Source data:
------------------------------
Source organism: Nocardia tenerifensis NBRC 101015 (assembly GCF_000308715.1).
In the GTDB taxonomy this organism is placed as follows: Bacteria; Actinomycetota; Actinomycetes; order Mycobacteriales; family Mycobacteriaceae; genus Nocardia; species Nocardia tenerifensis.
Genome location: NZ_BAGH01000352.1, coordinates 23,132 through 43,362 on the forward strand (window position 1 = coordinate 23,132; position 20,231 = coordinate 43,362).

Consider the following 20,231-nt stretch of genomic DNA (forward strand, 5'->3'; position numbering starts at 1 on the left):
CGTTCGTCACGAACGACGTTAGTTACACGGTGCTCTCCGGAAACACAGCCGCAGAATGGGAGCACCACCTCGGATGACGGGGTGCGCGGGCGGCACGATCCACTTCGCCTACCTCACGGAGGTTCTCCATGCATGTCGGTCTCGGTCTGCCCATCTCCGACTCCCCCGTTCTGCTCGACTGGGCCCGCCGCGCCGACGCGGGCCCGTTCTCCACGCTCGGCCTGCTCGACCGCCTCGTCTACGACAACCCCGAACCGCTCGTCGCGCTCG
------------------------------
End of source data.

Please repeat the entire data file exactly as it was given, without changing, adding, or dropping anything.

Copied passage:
Source organism: Nocardia tenerifensis NBRC 101015 (assembly GCF_000308715.1).
In the GTDB taxonomy this organism is placed as follows: Bacteria; Actinomycetota; Actinomycetes; order Mycobacteriales; family Mycobacteriaceae; genus Nocardia; species Nocardia tenerifensis.
Genome location: NZ_BAGH01000352.1, coordinates 23,132 through 43,362 on the forward strand (window position 1 = coordinate 23,132; position 20,231 = coordinate 43,362).

Consider the following 20,231-nt stretch of genomic DNA (forward strand, 5'->3'; position numbering starts at 1 on the left):
CGTTCGTCACGAACGACGTTAGTTACACGGTGCTCTCCGGAAACACAGCCGCAGAATGGGAGCACCACCTCGGATGACGGGGTGCGCGGGCGGCACGATCCACTTCGCCTACCTCACGGAGGTTCTCCATGCATGTCGGTCTCGGTCTGCCCATCTCCGACTCCCCCGTTCTGCTCGACTGGGCCCGCCGCGCCGACGCGGGCCCGTTCTCCACGCTCGGCCTGCTCGACCGCCTCGTCTACGACAACCCCGAACCGCTCGTCGCGCTCG